E-cadherin, which is a member of the cadherin family of CAMs, mediates lateral cell–cell adhesion in secretory tissues, like the prostate. E-cadherin is a type-1 Ca2+-dependent cell adhesion molecule and is a major component of adherens junctions in epithelial cells. E-cadherin is located at the cell membrane. It facilitates the binding to different catenins (α-, β- and γ-catenin) that associate with actin filaments and the actin cytoskeleton within the cell.

The expression of E-cadherin has been extensively studied using tissue micro array (TMA) in prostate tumor, derived from radical prostatectomy (RP) (Rubin et al. 2001). In low-grade carcinomas with negative surgical margin, benign and normal tissue E-cadherin was normally expressed. The expression of E-cadherin was decreased in higher grade carcinomas and carcinomas with a positive surgical margin. Furthermore, metastatic tissues showed strong E-cadherin staining. This is rather controversial, as the related primary tumors showed loss of E-cadherin expression. The re-expression of E-cadherin in metastasis may imply that the loss of E-cadherin is a transient event occurring during invasion and diapedesis. The re-expression of E-cadherin in metastatic tissue may be regulated by paracrine signaling from cells of the metastatic environment.

The low expression of E-cadherin has been correlated with prostate specific antigen recurrence in serum after RP, suggesting that aberrant E-cadherin expression could be predictive of clinical outcome (Rhodes et al. 2003). The expression of E-cadherin is inversely correlated to tumor grade, even within one RP specimen containing both benign and malignant tissues (Jaggi et al. 2005). This also underlines the difficulty of E-cadherin expression analysis using prostate biopsies compared to PC specimens. Most prostate tumors are multi-focal and heterogeneous. During sampling of prostate biopsies, foci of malignant carcinoma within the prostate could be missed.

Most studies used a large number of samples (ranging from 16 to 259) to analyze the correlation of E-cadherin expression and tumor grade. Although a difference could be seen between the two groups of samples (high- vs. low Gleason score), not all individual cases showed a low E-cadherin expression in combination with a high Gleason score, indicating that E-cadherin expression may not be used as an individual marker. However, we may use E-cadherin expression data in combination with other markers of metastasis.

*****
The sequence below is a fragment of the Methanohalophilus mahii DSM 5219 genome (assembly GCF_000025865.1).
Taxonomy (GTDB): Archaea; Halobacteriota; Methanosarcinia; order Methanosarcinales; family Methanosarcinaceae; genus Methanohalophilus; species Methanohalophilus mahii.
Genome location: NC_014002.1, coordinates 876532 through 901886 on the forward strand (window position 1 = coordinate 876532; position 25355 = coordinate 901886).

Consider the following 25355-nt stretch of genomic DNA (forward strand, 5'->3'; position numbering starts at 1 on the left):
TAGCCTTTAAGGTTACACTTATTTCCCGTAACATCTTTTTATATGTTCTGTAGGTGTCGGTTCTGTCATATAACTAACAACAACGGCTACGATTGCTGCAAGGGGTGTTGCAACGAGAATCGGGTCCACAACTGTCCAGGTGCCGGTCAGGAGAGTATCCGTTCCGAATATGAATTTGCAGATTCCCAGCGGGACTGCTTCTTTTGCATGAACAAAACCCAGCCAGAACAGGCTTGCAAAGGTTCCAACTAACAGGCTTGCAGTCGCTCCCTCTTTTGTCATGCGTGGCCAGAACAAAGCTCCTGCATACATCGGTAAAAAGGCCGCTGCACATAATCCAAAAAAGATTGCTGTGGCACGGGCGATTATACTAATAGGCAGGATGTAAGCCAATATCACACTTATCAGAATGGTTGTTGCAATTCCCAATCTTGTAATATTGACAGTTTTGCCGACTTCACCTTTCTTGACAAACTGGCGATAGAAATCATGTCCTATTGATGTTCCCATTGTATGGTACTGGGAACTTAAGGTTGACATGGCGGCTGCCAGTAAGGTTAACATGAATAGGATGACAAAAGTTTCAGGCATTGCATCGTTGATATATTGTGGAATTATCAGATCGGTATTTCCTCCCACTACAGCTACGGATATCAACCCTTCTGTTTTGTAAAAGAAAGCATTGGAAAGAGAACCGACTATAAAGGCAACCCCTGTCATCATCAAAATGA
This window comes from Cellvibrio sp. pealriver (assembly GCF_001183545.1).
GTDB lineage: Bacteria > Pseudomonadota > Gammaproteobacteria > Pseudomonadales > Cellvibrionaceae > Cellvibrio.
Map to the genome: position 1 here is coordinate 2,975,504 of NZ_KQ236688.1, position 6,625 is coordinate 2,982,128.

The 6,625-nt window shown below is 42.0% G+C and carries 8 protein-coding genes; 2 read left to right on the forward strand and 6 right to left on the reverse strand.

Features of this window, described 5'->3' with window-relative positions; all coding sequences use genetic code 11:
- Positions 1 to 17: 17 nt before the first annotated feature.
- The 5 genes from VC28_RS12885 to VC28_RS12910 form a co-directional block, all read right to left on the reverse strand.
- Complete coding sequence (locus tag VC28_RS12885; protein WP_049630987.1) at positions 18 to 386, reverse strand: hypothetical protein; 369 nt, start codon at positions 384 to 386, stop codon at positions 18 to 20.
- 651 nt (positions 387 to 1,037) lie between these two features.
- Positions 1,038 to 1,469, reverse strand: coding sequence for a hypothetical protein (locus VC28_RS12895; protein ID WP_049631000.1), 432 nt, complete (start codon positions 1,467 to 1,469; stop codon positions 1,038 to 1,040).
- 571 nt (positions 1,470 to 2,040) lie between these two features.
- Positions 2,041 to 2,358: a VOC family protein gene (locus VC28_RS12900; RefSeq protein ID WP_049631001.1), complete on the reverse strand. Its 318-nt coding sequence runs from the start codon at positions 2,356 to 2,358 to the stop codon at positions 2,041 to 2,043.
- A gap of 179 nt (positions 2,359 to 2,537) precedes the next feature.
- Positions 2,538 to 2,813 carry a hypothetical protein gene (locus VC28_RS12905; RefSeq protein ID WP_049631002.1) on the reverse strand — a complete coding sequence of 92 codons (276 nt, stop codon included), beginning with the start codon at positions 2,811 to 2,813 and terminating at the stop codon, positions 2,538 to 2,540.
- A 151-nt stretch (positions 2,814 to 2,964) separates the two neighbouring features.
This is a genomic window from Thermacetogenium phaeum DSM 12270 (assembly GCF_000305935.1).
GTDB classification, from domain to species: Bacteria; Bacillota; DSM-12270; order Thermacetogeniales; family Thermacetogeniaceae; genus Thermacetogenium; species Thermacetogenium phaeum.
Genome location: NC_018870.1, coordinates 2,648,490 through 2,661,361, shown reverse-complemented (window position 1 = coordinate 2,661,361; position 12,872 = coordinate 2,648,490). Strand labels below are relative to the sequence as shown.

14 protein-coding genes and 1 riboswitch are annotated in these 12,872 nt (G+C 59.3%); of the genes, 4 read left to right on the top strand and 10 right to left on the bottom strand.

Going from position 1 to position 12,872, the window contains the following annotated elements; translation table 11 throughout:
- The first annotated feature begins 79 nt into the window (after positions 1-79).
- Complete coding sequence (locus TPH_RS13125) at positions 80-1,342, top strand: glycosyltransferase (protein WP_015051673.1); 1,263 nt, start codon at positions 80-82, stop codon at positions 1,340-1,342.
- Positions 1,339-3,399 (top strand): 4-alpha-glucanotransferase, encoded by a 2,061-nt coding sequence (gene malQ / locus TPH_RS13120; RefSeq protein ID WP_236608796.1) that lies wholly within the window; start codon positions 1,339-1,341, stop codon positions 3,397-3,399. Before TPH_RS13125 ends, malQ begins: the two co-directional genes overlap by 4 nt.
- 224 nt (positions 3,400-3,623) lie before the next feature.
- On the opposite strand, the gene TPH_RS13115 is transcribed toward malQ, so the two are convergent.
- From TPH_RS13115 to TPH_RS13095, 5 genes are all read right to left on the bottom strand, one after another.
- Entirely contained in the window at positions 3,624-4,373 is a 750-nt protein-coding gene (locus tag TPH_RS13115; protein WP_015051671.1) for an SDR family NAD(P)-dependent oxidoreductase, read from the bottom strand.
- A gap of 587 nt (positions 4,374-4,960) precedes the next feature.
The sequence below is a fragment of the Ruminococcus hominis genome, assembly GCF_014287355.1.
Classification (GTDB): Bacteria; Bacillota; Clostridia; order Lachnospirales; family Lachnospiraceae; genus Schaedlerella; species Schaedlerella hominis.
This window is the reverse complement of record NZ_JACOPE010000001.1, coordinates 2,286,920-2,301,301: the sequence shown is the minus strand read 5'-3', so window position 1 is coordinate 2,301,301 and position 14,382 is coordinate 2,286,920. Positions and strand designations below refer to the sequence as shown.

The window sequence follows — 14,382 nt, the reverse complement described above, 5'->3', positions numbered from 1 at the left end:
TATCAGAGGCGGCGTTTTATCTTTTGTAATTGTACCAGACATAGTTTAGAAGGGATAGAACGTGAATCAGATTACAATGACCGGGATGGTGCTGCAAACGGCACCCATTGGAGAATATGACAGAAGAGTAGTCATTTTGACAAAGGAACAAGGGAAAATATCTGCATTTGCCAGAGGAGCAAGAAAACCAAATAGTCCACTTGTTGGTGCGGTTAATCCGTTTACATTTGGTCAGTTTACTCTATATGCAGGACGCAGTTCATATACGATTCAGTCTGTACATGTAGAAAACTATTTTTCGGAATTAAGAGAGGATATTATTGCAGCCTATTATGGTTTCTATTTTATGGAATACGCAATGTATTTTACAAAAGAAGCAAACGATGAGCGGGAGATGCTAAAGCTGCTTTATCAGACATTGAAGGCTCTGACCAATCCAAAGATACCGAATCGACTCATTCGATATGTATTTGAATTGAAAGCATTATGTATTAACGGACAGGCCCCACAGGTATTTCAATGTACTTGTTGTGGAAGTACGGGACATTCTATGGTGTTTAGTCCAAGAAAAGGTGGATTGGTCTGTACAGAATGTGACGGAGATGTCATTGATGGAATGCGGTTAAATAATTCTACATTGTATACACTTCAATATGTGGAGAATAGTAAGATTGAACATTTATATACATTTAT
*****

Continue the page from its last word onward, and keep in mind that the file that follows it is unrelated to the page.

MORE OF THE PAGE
Besides decreased expression of E-cadherin, various studies were directed to the role of E-cadherin gene (CDH1) polymorphisms (Bonilla et al. 2006; Li et al. 2006; Verhage et al. 2002). A -160 C/A single nucleotide polymorphism was found in allele A. (Liet al. 2006). This polymorphism showed approximately 70% decreased transcription of allele A. This may be a cause of the decreased E-cadherin expression as observed in prostate carcinoma. The suitability of this polymorphism in predicting prostate carcinoma metastasis is, however, controversial. An elevated risk for prostate carcinoma was observed in allele A carriers in a Dutch population, with a higher risk for sporadic cancers (approximately fivefold) compared to hereditary cancer (approximately twofold) (Verhage et al. 2002). This is contradictory to Swedish results, which showed a higher risk for hereditary cancers (Jonsson et al. 2004). More CDH1 polymorphisms were studied in African-Americans, Jamaicans and European-American men (Bonilla et al. 2006). This study showed that a combination of polymorphisms (160A and +54T) might present a susceptibility for prostate cancer in European populations.

The discrepancy between results of various studies reveals that more research must be done to link CDH1 polymorphisms to metastatic disease in prostate cancer. It is suggested that polymorphisms decrease E-cadherin transcription and thereby its expression. Therefore, E-cadherin protein expression itself, instead of gene polymorphisms, may be a valid marker. It could be even more promising to use E-cadherin protein expression data in combination with other markers.

N-cadherin